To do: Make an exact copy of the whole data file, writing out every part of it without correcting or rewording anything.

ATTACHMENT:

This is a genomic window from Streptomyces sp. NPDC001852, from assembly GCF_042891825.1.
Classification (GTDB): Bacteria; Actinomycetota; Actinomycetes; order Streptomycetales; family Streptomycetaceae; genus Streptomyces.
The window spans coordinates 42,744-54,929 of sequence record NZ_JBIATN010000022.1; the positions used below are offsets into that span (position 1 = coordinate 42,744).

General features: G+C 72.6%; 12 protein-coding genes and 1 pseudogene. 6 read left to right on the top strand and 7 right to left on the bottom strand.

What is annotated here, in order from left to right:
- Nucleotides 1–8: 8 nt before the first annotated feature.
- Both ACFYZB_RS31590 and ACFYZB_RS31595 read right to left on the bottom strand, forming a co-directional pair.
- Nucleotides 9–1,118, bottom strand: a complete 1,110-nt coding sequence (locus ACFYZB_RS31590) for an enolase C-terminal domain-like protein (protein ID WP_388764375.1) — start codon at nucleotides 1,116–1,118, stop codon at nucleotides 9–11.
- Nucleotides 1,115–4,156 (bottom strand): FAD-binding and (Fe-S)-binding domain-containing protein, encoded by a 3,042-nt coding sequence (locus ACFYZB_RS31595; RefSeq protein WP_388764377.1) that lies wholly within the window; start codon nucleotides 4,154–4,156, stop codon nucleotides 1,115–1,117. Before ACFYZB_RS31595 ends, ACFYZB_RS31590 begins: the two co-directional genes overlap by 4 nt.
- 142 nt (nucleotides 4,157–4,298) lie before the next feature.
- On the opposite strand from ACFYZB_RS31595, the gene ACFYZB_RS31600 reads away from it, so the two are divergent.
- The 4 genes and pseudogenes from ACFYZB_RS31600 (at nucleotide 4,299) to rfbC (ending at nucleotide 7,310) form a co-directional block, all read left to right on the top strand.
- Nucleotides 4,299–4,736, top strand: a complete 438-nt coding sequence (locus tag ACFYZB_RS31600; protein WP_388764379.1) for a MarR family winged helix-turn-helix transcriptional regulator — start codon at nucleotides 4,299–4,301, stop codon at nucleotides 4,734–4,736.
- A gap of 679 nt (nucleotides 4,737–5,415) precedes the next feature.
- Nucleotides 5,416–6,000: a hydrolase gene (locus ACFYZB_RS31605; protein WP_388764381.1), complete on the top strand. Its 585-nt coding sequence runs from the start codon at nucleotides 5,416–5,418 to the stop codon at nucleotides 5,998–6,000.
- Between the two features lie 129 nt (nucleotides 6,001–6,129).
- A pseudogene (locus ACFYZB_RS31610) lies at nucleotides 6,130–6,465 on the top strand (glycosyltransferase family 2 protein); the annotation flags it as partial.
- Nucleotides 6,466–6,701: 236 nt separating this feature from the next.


This is a genomic window from Streptomyces sp. NPDC001852, from assembly GCF_042891825.1.
Classification (GTDB): Bacteria; Actinomycetota; Actinomycetes; order Streptomycetales; family Streptomycetaceae; genus Streptomyces.
The window spans coordinates 42,744-54,929 of sequence record NZ_JBIATN010000022.1; the positions used below are offsets into that span (position 1 = coordinate 42,744).

General features: G+C 72.6%; 12 protein-coding genes and 1 pseudogene. 6 read left to right on the top strand and 7 right to left on the bottom strand.

What is annotated here, in order from left to right:
- Nucleotides 1–8: 8 nt before the first annotated feature.
- Both ACFYZB_RS31590 and ACFYZB_RS31595 read right to left on the bottom strand, forming a co-directional pair.
- Nucleotides 9–1,118, bottom strand: a complete 1,110-nt coding sequence (locus ACFYZB_RS31590) for an enolase C-terminal domain-like protein (protein ID WP_388764375.1) — start codon at nucleotides 1,116–1,118, stop codon at nucleotides 9–11.
- Nucleotides 1,115–4,156 (bottom strand): FAD-binding and (Fe-S)-binding domain-containing protein, encoded by a 3,042-nt coding sequence (locus ACFYZB_RS31595; RefSeq protein WP_388764377.1) that lies wholly within the window; start codon nucleotides 4,154–4,156, stop codon nucleotides 1,115–1,117. Before ACFYZB_RS31595 ends, ACFYZB_RS31590 begins: the two co-directional genes overlap by 4 nt.
- 142 nt (nucleotides 4,157–4,298) lie before the next feature.
- On the opposite strand from ACFYZB_RS31595, the gene ACFYZB_RS31600 reads away from it, so the two are divergent.
- The 4 genes and pseudogenes from ACFYZB_RS31600 (at nucleotide 4,299) to rfbC (ending at nucleotide 7,310) form a co-directional block, all read left to right on the top strand.
- Nucleotides 4,299–4,736, top strand: a complete 438-nt coding sequence (locus tag ACFYZB_RS31600; protein WP_388764379.1) for a MarR family winged helix-turn-helix transcriptional regulator — start codon at nucleotides 4,299–4,301, stop codon at nucleotides 4,734–4,736.
- A gap of 679 nt (nucleotides 4,737–5,415) precedes the next feature.
- Nucleotides 5,416–6,000: a hydrolase gene (locus ACFYZB_RS31605; protein WP_388764381.1), complete on the top strand. Its 585-nt coding sequence runs from the start codon at nucleotides 5,416–5,418 to the stop codon at nucleotides 5,998–6,000.
- Between the two features lie 129 nt (nucleotides 6,001–6,129).
- A pseudogene (locus ACFYZB_RS31610) lies at nucleotides 6,130–6,465 on the top strand (glycosyltransferase family 2 protein); the annotation flags it as partial.
- Nucleotides 6,466–6,701: 236 nt separating this feature from the next.